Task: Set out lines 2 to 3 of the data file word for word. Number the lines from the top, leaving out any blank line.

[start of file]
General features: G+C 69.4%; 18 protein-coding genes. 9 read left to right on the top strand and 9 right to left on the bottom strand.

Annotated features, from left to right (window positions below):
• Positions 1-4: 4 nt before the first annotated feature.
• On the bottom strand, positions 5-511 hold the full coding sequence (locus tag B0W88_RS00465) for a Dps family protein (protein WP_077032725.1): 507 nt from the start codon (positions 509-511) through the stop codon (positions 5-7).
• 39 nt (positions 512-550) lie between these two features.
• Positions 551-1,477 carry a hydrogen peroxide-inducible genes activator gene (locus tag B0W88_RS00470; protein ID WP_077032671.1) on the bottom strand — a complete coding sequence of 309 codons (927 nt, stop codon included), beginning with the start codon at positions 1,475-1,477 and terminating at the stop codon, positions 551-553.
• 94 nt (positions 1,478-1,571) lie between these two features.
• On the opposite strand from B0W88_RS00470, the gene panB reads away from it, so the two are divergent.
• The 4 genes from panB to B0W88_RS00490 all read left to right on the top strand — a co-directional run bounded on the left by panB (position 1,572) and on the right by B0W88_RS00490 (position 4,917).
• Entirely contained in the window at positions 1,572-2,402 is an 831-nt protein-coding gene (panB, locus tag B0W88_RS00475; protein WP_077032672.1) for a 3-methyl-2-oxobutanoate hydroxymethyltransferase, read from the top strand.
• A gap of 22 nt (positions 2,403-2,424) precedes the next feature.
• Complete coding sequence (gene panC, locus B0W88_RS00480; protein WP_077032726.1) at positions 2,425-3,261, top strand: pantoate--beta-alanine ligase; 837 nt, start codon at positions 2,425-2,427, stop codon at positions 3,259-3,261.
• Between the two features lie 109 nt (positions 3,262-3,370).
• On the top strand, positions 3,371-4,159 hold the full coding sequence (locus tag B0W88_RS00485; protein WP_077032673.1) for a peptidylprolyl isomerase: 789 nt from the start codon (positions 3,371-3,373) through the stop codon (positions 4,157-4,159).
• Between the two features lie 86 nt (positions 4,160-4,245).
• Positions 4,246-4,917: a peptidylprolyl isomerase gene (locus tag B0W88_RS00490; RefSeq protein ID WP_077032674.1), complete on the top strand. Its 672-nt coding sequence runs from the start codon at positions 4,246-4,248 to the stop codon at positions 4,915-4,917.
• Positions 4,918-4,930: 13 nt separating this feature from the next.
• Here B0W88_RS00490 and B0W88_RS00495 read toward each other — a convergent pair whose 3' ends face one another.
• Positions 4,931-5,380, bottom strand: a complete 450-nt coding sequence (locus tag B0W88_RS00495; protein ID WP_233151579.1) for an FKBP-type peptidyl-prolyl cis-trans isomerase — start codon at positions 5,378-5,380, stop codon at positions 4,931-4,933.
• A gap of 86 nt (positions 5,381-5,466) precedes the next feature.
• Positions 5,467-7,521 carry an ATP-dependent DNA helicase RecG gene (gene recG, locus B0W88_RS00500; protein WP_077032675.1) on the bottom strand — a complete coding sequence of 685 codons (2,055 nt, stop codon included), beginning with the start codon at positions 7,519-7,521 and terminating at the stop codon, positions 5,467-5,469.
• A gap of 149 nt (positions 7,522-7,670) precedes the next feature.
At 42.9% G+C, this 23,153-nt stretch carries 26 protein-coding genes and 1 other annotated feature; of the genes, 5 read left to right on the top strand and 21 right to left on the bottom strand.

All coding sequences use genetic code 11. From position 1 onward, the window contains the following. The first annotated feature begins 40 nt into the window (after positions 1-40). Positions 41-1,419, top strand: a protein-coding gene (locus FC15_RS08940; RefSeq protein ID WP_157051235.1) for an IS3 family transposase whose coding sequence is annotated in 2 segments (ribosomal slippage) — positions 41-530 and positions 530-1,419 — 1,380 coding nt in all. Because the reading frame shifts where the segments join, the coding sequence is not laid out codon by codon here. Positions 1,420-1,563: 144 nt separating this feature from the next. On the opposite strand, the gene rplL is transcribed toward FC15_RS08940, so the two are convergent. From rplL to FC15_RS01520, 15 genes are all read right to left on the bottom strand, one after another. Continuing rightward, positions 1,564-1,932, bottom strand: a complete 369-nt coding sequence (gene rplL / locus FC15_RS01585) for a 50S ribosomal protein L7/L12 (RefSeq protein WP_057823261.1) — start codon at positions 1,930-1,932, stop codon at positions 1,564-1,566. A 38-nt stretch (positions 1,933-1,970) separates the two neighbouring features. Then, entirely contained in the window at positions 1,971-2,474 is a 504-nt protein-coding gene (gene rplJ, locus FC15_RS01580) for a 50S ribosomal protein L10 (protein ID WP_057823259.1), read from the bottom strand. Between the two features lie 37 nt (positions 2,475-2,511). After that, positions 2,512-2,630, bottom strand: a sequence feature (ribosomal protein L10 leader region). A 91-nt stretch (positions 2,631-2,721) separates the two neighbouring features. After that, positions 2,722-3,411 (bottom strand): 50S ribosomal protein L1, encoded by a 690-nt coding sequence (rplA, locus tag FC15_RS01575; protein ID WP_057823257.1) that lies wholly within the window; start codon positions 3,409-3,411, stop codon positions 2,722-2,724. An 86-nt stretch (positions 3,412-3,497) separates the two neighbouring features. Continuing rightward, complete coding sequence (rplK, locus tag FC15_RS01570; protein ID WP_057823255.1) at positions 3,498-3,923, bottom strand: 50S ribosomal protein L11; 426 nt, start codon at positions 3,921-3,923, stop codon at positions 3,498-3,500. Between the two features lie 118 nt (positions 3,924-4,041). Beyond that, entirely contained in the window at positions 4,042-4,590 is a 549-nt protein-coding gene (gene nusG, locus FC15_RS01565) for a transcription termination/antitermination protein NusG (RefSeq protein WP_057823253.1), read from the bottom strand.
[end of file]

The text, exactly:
Annotated features, from left to right (window positions below):
• Positions 1-4: 4 nt before the first annotated feature.